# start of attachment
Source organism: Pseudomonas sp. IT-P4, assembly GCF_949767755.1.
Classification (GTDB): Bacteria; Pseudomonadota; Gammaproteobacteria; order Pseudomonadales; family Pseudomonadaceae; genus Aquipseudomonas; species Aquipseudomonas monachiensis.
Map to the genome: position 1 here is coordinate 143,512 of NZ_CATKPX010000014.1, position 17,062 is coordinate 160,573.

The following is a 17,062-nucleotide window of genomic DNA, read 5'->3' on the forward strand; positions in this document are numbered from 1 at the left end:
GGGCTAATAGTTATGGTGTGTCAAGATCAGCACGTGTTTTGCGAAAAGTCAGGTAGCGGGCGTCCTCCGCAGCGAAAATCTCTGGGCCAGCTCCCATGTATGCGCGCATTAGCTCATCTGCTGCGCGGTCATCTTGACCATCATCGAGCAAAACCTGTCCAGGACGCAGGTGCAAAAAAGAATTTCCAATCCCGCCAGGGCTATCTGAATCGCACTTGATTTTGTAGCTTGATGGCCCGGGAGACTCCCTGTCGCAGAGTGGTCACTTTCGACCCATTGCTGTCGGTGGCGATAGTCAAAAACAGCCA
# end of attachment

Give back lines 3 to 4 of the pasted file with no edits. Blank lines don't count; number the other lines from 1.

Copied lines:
Map to the genome: position 1 here is coordinate 143,512 of NZ_CATKPX010000014.1, position 17,062 is coordinate 160,573.

The following is a 17,062-nucleotide window of genomic DNA, read 5'->3' on the forward strand; positions in this document are numbered from 1 at the left end: